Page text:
From inspiration to publication: immigrant authors talk about writing and publishing fiction in Canada

November 25, 2016

By Canadian Immigrant Magazine |

The journey from inspiration to publication requires time, persistence and good mentors, according to two Canadian immigrant authors.

Gugu Hlongwane, who originally hails from South Africa, looked to her homeland for subject matter. “South Africa’s vibrancy, in terms of its culture and politics, has always been a source of inspiration,” says Hlongwane, whose collection of short stories was released in November 2016. Her book Electric Fences depicts the lives of South African black women during and after the Apartheid.

Hlongwane left South Africa in 1989 and lived in New York City for five years before coming to Canada in 1994. She is now associate professor at Saint Mary’s University in Halifax, Nova Scotia. Her specialty is postcolonial literature. “My immigration experiences colour everything about me. They are an indelible part of who I am, shaping what I read, write and teach,” she says.

Writer Mayank Bhatt draws inspiration from his immigration experience as well, along with current events. In 2008, he immigrated to Canada from India, where he was a journalist. Released in September 2016, his novel, Belief, is about the immigrant family of a young Muslim man attracted to fundamentalist ideas. However, Bhatt emphasizes his novel is “not just about terrorism. It is about a family and the immigration experience and how the family copes with a system unwilling to accept them.”

How did these authors, who also have busy full-time jobs, find the time to write their books?

Hlongwane had a sabbatical that gave her relief from the interruptions that come in a busy university term. She remembers writing “under jacaranda trees in South Africa — and even while riding the local taxis in Pietermaritzburg and Durban.”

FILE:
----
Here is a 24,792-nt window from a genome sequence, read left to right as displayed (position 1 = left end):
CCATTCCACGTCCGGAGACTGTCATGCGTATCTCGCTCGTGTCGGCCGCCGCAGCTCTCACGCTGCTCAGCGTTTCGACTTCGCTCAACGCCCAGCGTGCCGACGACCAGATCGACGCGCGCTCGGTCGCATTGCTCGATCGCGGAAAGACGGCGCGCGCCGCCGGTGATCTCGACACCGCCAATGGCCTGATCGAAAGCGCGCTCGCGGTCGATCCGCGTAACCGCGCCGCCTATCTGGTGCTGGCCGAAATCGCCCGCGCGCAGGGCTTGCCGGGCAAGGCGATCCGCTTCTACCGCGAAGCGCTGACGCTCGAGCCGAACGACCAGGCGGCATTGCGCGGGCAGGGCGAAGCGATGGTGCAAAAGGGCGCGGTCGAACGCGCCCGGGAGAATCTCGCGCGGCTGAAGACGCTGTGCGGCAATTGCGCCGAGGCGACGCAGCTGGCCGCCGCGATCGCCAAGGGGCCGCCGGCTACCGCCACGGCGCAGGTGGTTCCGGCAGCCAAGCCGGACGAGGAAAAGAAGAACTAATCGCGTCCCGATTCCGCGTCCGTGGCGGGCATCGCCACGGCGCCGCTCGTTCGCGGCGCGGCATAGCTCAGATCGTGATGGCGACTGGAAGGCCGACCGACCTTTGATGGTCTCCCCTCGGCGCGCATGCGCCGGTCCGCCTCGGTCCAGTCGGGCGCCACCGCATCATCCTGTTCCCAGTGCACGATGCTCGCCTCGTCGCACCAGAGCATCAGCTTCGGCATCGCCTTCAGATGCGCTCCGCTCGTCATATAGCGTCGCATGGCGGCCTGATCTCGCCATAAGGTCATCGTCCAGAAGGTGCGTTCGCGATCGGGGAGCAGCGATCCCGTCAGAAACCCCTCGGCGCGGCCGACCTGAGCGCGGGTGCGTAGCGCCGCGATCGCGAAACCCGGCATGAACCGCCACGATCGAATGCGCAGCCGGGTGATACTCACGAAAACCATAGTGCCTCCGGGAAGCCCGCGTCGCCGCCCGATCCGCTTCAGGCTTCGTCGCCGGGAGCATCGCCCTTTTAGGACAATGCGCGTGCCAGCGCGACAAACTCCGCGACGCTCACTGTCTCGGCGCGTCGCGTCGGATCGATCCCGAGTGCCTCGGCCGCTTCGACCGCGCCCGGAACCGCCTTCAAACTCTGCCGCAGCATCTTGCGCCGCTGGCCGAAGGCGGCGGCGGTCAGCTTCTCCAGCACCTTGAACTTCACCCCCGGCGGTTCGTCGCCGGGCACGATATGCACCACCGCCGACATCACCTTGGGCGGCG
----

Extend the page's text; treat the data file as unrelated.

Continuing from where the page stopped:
Bhatt first began writing fiction when he worked night shifts as a security guard in Toronto. He now works as an administration and marketing co-ordinator for a law firm.

Both writers are quick to credit Canadian mentors for guidance. English professor Arun Mukherjee, who supervised Hlongwane’s doctoral dissertation, “encouraged me to get the stories out there, in the world.”

Bhatt was selected for mentoring through Diaspora Dialogues, a local arts organization. That connected him with M.G. Vassanji, a renowned Canadian immigrant author. Afterward, Bhatt enrolled in the writing program at Humber College and worked intensively on the “endless process” of drafting his first novel.

“A good mentor does not just say, ‘this is a great job,’” says Bhatt. “A good mentor is someone who will also tell you, ‘this is complete rubbish.’”

Both authors are published through Mawenzi House, which brings out six to eight new titles a year, focused on multicultural works, chiefly pertaining to Asia and Africa. “I was very impressed with their list of authors,” says Hlongwane, noting they publish many immigrants who write about postcolonial issues. “The whole publishing journey was very fulfilling.”

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